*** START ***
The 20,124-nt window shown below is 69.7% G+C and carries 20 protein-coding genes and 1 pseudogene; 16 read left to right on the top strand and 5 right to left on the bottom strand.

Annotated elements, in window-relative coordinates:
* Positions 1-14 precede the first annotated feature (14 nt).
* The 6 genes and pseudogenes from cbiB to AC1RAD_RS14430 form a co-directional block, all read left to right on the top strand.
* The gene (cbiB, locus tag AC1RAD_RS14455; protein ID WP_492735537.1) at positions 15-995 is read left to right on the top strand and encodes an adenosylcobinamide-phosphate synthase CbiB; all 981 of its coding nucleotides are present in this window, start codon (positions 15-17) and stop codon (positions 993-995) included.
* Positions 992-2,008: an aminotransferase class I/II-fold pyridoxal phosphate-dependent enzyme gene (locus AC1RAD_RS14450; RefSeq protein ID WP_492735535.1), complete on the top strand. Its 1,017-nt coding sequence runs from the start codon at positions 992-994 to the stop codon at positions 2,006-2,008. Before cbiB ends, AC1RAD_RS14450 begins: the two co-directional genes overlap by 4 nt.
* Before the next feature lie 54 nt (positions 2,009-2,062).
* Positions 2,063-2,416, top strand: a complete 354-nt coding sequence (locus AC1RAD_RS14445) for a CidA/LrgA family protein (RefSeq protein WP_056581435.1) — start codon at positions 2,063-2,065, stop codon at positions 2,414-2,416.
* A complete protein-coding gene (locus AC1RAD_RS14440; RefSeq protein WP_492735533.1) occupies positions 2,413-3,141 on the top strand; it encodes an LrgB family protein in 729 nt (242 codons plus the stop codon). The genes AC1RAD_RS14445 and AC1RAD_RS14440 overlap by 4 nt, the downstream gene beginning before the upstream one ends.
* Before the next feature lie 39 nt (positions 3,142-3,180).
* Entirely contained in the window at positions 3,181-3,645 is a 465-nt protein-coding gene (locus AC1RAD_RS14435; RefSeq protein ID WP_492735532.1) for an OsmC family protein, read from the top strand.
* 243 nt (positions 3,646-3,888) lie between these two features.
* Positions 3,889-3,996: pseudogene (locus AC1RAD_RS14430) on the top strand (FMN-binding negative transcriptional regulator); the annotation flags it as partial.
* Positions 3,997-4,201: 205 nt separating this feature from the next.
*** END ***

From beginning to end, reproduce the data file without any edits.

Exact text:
The 20,124-nt window shown below is 69.7% G+C and carries 20 protein-coding genes and 1 pseudogene; 16 read left to right on the top strand and 5 right to left on the bottom strand.

Annotated elements, in window-relative coordinates:
* Positions 1-14 precede the first annotated feature (14 nt).
* The 6 genes and pseudogenes from cbiB to AC1RAD_RS14430 form a co-directional block, all read left to right on the top strand.
* The gene (cbiB, locus tag AC1RAD_RS14455; protein ID WP_492735537.1) at positions 15-995 is read left to right on the top strand and encodes an adenosylcobinamide-phosphate synthase CbiB; all 981 of its coding nucleotides are present in this window, start codon (positions 15-17) and stop codon (positions 993-995) included.
* Positions 992-2,008: an aminotransferase class I/II-fold pyridoxal phosphate-dependent enzyme gene (locus AC1RAD_RS14450; RefSeq protein ID WP_492735535.1), complete on the top strand. Its 1,017-nt coding sequence runs from the start codon at positions 992-994 to the stop codon at positions 2,006-2,008. Before cbiB ends, AC1RAD_RS14450 begins: the two co-directional genes overlap by 4 nt.
* Before the next feature lie 54 nt (positions 2,009-2,062).
* Positions 2,063-2,416, top strand: a complete 354-nt coding sequence (locus AC1RAD_RS14445) for a CidA/LrgA family protein (RefSeq protein WP_056581435.1) — start codon at positions 2,063-2,065, stop codon at positions 2,414-2,416.
* A complete protein-coding gene (locus AC1RAD_RS14440; RefSeq protein WP_492735533.1) occupies positions 2,413-3,141 on the top strand; it encodes an LrgB family protein in 729 nt (242 codons plus the stop codon). The genes AC1RAD_RS14445 and AC1RAD_RS14440 overlap by 4 nt, the downstream gene beginning before the upstream one ends.
* Before the next feature lie 39 nt (positions 3,142-3,180).
* Entirely contained in the window at positions 3,181-3,645 is a 465-nt protein-coding gene (locus AC1RAD_RS14435; RefSeq protein ID WP_492735532.1) for an OsmC family protein, read from the top strand.
* 243 nt (positions 3,646-3,888) lie between these two features.
* Positions 3,889-3,996: pseudogene (locus AC1RAD_RS14430) on the top strand (FMN-binding negative transcriptional regulator); the annotation flags it as partial.
* Positions 3,997-4,201: 205 nt separating this feature from the next.